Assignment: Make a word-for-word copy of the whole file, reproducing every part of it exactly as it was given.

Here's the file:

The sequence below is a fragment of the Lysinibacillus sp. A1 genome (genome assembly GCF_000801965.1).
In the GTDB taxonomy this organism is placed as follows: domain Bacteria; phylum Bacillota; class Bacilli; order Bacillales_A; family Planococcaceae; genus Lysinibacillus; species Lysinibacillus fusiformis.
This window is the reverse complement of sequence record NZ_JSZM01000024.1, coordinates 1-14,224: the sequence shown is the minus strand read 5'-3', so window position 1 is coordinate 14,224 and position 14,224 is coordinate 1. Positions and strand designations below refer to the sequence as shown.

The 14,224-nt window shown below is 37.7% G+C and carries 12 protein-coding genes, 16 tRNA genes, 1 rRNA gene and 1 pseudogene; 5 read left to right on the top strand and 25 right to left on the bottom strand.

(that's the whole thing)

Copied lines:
The sequence below is a fragment of the Lysinibacillus sp. A1 genome (genome assembly GCF_000801965.1).
In the GTDB taxonomy this organism is placed as follows: domain Bacteria; phylum Bacillota; class Bacilli; order Bacillales_A; family Planococcaceae; genus Lysinibacillus; species Lysinibacillus fusiformis.
This window is the reverse complement of sequence record NZ_JSZM01000024.1, coordinates 1-14,224: the sequence shown is the minus strand read 5'-3', so window position 1 is coordinate 14,224 and position 14,224 is coordinate 1. Positions and strand designations below refer to the sequence as shown.

The 14,224-nt window shown below is 37.7% G+C and carries 12 protein-coding genes, 16 tRNA genes, 1 rRNA gene and 1 pseudogene; 5 read left to right on the top strand and 25 right to left on the bottom strand.